Every year, America moves further away from Europe and Africa. The segregation between the Atlantic-oriented continents increases by 4 centimeters (1.6 inches) per year, but what it was driving remains somewhat puzzling. The dividing line that new plates form known as the Mid-Atlantic Ridge. A ridge usually governed by a law of equilibrium between the light and heavy parts of a tectonic plate. This did not happen, however, in the case of the Atlantic Ocean, which not surrounded by dense sinking plates.
The Atlantic Ocean Is Getting Wider as Europe, Africa, and the Americas were Pushed Apart
In a new study published in Nature, researchers have suggested a new mechanism to explain this process: the region feels the rise of matter from the deeper layers of our planet, separating the continents. One possibility was the emergence of elements from the mantle to the lower regions of the Earth’s crust. They originate at depths of 60 kilometers (37 miles) but are ten times greater than the depths of the Mid-Atlantic ridge.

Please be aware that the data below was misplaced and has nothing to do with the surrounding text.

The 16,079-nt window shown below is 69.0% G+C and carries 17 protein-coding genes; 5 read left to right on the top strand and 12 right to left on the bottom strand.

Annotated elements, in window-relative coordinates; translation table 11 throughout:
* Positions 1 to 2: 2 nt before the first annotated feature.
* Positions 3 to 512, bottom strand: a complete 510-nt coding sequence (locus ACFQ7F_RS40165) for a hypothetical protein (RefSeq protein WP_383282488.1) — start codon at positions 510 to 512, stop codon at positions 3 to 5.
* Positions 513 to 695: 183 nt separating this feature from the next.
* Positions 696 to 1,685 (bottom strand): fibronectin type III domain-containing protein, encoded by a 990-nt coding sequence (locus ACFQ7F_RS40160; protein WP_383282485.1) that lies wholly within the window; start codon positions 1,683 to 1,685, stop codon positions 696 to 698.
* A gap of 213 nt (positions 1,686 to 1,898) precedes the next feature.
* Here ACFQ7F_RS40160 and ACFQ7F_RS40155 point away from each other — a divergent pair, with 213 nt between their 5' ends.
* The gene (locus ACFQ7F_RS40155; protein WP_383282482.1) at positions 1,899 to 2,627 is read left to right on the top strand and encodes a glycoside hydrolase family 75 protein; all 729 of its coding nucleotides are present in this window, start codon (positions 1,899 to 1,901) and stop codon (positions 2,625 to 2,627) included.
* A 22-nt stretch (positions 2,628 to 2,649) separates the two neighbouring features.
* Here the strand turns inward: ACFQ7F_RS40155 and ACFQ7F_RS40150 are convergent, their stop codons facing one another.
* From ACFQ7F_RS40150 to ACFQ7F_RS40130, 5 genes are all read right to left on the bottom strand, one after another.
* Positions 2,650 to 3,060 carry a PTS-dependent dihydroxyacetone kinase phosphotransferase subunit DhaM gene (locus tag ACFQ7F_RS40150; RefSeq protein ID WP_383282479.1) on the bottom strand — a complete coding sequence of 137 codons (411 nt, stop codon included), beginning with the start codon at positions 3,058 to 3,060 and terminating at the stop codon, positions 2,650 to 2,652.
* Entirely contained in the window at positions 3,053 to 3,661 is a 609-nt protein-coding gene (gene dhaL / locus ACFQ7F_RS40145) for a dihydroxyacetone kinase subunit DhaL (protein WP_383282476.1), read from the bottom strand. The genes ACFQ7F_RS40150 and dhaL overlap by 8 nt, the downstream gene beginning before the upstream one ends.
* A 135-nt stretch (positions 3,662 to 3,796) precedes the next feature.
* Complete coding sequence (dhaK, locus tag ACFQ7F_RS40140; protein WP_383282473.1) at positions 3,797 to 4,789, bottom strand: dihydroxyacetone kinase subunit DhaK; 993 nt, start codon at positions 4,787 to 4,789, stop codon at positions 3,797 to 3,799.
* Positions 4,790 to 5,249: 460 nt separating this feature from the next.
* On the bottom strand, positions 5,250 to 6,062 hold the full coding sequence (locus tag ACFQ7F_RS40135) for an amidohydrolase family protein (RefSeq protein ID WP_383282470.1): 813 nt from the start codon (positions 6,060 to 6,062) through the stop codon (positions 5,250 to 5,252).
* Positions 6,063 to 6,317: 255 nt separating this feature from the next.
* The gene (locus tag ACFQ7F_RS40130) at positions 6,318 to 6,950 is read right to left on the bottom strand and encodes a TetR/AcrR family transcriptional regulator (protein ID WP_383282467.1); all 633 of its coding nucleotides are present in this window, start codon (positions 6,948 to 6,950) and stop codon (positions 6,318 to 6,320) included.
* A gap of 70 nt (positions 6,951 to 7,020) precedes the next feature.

To unravel this mystery, the team of researchers embarked on two research voyages involving eight seismographers at the bottom of eight Atlantic Oceans around each other. This is one of the few experiments that been studied with such detail about the mantle under the seafloor. In fact, it provides Mantel’s first large-scale and high-resolution image.
“It’s a memorable mission that took us a total of 10 weeks at sea in the middle of the Atlantic Ocean. Incredible results have shed new light on how the Earth’s interior connected to plate tectonics and observations not been seen before, “said Dr. Matthew Agius, lead author from University Degree Study Roma Trey, in a statement.
In particular, they studied how structures changed between depths of 410 and 660 kilometers (255 and 410 miles). They observed sudden changes in the mineral layer, indicating the presence of elevation. Investigations prove that the Mid-Atlantic Ridge is an active player in plate tectonics in this region. Since plate tectonics affects earthquakes and volcanoes as well as sea levels, understanding their role helps us improve our planetary and climate models, leading to better warning systems for natural disasters.
“It was completely unexpected. “It has far-reaching implications for our understanding of the Earth’s evolution and habitat,” added Dr. Kate Rychert, co-author from the University of Southampton. “It also shows how important it is to gather new information from the ocean. There is so much more to explore! ”